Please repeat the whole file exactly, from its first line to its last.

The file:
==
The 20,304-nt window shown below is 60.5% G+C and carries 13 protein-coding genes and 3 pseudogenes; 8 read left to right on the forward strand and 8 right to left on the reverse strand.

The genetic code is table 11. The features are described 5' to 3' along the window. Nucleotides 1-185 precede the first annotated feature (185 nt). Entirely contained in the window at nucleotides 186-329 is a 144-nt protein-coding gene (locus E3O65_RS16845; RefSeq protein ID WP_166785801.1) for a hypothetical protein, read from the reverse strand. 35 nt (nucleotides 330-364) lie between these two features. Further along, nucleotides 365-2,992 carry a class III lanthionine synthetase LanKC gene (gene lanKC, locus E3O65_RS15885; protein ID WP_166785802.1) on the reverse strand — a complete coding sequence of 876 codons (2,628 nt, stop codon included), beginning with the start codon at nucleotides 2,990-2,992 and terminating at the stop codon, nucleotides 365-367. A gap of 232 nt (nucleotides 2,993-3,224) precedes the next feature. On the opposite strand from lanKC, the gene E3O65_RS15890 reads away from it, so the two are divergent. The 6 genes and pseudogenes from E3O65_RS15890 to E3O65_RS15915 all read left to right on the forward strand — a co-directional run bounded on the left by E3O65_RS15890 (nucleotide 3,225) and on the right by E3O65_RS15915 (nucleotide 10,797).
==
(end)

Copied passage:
The 20,304-nt window shown below is 60.5% G+C and carries 13 protein-coding genes and 3 pseudogenes; 8 read left to right on the forward strand and 8 right to left on the reverse strand.

The genetic code is table 11. The features are described 5' to 3' along the window. Nucleotides 1-185 precede the first annotated feature (185 nt). Entirely contained in the window at nucleotides 186-329 is a 144-nt protein-coding gene (locus E3O65_RS16845; RefSeq protein ID WP_166785801.1) for a hypothetical protein, read from the reverse strand. 35 nt (nucleotides 330-364) lie between these two features. Further along, nucleotides 365-2,992 carry a class III lanthionine synthetase LanKC gene (gene lanKC, locus E3O65_RS15885; protein ID WP_166785802.1) on the reverse strand — a complete coding sequence of 876 codons (2,628 nt, stop codon included), beginning with the start codon at nucleotides 2,990-2,992 and terminating at the stop codon, nucleotides 365-367. A gap of 232 nt (nucleotides 2,993-3,224) precedes the next feature. On the opposite strand from lanKC, the gene E3O65_RS15890 reads away from it, so the two are divergent. The 6 genes and pseudogenes from E3O65_RS15890 to E3O65_RS15915 all read left to right on the forward strand — a co-directional run bounded on the left by E3O65_RS15890 (nucleotide 3,225) and on the right by E3O65_RS15915 (nucleotide 10,797).